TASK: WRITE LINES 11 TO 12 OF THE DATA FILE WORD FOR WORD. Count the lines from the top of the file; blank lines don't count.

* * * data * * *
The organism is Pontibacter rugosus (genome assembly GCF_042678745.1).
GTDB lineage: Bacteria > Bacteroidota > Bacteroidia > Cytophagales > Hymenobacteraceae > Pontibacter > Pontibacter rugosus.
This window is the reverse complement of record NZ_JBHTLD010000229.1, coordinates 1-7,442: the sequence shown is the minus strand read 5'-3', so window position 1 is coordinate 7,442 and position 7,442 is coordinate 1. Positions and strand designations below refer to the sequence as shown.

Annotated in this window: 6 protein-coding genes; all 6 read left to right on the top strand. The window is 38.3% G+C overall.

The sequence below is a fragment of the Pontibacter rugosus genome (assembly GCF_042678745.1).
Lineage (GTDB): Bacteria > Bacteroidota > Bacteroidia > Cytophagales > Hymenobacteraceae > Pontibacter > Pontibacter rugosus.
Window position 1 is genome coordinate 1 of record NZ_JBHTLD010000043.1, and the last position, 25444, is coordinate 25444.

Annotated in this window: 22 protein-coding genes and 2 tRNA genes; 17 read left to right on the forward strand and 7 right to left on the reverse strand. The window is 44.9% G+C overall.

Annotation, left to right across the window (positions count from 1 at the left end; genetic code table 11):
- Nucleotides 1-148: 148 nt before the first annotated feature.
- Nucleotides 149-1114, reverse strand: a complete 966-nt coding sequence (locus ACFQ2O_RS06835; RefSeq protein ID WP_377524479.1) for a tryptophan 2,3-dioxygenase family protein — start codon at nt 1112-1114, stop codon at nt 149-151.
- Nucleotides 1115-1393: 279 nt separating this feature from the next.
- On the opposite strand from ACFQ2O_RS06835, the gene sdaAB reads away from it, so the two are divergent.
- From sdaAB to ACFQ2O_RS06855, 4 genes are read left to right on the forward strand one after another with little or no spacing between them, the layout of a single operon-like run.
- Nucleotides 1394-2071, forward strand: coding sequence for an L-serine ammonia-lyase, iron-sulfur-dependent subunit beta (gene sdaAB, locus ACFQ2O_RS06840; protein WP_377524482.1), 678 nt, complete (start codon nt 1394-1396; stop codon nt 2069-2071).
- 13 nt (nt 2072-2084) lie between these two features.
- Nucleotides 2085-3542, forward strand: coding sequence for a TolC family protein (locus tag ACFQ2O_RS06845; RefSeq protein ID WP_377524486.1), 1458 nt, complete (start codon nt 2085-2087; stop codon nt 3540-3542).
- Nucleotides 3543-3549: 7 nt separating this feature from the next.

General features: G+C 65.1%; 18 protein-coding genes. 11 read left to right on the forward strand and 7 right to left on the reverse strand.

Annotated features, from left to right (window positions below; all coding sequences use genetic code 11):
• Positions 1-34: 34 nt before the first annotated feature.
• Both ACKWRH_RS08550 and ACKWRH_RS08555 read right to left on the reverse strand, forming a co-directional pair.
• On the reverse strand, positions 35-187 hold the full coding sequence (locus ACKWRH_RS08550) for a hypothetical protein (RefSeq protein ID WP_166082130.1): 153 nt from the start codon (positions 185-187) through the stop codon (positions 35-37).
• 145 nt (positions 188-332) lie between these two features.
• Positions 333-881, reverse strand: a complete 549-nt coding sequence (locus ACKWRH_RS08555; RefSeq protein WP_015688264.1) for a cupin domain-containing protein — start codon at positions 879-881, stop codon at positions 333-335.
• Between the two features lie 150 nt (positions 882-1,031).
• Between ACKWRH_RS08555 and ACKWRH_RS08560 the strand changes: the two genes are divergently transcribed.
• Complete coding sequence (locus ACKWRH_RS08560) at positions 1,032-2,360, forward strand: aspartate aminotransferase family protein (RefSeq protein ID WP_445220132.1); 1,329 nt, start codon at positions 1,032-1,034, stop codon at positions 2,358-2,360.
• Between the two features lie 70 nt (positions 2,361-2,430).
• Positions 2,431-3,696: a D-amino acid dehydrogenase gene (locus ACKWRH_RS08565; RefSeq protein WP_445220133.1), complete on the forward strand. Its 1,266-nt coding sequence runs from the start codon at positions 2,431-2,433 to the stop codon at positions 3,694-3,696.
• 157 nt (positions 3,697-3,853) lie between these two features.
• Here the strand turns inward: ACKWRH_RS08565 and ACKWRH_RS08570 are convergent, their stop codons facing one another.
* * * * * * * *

- Nucleotides 149-1114, reverse strand: a complete 966-nt coding sequence (locus ACFQ2O_RS06835; RefSeq protein ID WP_377524479.1) for a tryptophan 2,3-dioxygenase family protein — start codon at nt 1112-1114, stop codon at nt 149-151.
- Nucleotides 1115-1393: 279 nt separating this feature from the next.